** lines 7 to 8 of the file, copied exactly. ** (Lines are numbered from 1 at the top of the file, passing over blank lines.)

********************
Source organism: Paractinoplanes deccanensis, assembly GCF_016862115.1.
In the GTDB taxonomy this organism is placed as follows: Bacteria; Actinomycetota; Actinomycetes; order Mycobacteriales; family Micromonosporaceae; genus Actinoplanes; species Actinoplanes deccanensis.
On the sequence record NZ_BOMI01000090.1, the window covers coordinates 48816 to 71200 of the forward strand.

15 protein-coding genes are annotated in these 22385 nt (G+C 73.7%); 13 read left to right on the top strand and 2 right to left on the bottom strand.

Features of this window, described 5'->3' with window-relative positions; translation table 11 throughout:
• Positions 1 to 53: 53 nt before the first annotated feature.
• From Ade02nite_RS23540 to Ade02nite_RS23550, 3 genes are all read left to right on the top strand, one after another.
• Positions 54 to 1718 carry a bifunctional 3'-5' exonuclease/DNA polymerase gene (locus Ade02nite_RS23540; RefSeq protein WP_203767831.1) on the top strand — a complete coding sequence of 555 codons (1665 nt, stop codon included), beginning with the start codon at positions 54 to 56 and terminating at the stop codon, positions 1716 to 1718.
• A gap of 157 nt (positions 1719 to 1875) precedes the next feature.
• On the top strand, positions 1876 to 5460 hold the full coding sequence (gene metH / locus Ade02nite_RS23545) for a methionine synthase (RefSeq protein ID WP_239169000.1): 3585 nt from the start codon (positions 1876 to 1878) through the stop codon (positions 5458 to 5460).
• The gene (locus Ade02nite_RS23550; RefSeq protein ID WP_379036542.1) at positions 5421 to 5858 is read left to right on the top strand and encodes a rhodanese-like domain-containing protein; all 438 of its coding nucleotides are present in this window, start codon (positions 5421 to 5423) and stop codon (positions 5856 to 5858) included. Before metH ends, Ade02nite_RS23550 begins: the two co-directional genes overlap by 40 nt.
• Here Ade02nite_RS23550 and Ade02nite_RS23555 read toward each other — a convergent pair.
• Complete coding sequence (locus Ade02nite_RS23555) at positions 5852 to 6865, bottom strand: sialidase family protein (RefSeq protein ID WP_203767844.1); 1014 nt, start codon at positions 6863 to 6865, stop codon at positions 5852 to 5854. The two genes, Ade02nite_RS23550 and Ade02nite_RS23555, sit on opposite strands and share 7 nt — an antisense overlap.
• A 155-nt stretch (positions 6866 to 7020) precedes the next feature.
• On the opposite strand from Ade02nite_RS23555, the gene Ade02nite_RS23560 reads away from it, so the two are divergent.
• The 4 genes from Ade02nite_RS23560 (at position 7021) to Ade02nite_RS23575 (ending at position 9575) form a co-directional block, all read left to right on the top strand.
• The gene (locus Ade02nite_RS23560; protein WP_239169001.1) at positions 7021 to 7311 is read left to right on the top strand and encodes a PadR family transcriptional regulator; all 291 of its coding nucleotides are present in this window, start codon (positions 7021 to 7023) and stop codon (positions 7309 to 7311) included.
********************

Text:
• From Ade02nite_RS23540 to Ade02nite_RS23550, 3 genes are all read left to right on the top strand, one after another.
• Positions 54 to 1718 carry a bifunctional 3'-5' exonuclease/DNA polymerase gene (locus Ade02nite_RS23540; RefSeq protein WP_203767831.1) on the top strand — a complete coding sequence of 555 codons (1665 nt, stop codon included), beginning with the start codon at positions 54 to 56 and terminating at the stop codon, positions 1716 to 1718.